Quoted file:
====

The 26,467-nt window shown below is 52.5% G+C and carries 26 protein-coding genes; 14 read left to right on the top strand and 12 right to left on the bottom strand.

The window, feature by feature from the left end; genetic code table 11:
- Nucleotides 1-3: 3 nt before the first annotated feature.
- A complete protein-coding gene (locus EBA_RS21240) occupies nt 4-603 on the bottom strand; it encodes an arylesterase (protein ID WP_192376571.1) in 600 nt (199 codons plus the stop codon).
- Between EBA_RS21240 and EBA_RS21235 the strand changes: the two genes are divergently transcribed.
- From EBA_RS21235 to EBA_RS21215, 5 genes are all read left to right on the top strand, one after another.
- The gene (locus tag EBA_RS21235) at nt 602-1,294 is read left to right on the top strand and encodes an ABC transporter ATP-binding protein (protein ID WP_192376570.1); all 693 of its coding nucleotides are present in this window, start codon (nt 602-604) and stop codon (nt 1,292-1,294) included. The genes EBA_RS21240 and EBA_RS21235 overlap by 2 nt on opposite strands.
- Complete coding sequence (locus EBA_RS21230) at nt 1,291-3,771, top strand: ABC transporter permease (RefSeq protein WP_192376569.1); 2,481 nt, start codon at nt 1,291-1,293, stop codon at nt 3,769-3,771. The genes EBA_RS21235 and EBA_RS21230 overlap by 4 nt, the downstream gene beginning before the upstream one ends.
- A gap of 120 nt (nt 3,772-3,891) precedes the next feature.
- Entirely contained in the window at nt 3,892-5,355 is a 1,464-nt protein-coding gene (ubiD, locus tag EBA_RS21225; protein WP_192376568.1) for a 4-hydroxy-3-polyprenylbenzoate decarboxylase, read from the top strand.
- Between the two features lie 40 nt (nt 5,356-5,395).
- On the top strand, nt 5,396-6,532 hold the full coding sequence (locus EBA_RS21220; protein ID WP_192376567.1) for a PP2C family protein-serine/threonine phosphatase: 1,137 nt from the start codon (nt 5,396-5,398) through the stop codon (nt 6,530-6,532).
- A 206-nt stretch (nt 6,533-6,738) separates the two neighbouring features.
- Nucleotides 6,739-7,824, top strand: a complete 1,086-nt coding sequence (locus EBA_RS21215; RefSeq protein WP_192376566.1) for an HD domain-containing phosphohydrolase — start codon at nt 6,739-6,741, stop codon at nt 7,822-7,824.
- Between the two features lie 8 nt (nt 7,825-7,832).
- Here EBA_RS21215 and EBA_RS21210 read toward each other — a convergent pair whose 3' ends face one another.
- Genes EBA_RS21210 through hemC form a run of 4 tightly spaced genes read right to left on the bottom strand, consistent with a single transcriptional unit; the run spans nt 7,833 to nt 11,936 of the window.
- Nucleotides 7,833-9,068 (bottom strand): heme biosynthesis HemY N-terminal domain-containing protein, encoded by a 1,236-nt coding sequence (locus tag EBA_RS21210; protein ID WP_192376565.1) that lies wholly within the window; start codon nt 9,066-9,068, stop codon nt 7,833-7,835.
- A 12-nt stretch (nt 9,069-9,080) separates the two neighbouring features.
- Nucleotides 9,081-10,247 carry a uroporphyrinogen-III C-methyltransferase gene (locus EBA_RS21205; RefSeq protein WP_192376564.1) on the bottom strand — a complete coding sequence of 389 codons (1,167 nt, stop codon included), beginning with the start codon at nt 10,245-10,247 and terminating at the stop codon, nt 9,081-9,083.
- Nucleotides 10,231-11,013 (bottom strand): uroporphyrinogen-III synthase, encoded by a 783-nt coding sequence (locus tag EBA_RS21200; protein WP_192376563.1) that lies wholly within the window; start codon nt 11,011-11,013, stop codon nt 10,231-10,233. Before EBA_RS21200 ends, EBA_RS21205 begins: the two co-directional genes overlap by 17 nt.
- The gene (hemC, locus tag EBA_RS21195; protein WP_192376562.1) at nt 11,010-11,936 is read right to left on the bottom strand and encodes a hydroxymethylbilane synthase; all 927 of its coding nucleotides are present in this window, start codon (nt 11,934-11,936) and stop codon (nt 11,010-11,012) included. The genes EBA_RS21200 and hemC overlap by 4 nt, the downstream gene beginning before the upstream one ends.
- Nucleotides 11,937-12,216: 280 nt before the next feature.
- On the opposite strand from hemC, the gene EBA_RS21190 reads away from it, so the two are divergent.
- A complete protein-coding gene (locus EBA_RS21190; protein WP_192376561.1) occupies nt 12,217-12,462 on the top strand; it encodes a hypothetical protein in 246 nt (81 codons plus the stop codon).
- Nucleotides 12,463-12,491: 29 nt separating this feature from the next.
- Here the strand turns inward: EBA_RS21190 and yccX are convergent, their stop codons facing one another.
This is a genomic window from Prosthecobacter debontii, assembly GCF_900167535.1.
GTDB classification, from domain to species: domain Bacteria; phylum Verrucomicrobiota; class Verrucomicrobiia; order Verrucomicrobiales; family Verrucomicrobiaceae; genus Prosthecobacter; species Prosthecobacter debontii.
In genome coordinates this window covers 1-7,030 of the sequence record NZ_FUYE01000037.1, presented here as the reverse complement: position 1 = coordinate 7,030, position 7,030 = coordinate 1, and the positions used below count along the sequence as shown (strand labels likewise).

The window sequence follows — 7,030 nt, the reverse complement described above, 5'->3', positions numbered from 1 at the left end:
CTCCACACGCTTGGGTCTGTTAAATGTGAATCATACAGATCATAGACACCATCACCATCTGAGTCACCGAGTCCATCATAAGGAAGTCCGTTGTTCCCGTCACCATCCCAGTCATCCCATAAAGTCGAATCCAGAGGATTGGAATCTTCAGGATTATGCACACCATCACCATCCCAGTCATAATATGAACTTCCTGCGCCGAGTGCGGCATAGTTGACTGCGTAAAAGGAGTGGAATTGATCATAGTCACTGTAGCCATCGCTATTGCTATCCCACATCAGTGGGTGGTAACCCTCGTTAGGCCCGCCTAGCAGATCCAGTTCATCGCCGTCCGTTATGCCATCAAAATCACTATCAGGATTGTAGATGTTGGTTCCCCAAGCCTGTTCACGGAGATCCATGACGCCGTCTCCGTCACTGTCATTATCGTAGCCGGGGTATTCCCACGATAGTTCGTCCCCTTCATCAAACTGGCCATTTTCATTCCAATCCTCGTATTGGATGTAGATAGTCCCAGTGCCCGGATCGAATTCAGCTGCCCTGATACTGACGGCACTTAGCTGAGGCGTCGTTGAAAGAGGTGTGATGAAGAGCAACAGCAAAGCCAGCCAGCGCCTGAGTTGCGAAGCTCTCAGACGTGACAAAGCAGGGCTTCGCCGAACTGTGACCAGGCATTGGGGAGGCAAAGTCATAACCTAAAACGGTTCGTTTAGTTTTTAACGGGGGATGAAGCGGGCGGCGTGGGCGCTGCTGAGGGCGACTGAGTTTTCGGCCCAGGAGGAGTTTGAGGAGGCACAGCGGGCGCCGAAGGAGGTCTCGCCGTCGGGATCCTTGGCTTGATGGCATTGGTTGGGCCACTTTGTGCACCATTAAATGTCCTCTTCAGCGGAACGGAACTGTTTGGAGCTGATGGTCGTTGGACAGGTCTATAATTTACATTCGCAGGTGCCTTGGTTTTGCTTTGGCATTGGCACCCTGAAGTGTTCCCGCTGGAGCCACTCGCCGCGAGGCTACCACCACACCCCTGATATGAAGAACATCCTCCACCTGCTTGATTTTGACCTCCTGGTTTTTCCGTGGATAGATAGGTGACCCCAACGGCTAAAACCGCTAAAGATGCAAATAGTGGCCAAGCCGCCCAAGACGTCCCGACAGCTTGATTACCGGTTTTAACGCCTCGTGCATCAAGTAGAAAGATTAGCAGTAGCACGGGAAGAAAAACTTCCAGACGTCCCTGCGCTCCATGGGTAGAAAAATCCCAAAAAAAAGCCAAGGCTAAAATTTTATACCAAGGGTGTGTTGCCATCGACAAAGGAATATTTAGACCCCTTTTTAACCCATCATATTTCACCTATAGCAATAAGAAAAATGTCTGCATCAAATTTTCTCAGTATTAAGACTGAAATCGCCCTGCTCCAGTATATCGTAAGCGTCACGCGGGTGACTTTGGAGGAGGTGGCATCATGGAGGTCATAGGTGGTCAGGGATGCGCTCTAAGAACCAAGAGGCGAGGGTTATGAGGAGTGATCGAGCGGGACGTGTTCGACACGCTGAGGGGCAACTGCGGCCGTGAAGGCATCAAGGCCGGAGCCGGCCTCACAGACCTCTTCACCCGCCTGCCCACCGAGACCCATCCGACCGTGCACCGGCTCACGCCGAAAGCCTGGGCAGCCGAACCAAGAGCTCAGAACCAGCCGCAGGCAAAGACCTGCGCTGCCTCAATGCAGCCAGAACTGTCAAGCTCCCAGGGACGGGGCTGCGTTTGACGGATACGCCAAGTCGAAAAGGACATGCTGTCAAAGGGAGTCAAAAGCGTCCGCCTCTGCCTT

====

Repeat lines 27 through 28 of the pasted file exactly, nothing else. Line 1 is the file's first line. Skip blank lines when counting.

- Here the strand turns inward: EBA_RS21190 and yccX are convergent, their stop codons facing one another.
This is a genomic window from Prosthecobacter debontii, assembly GCF_900167535.1.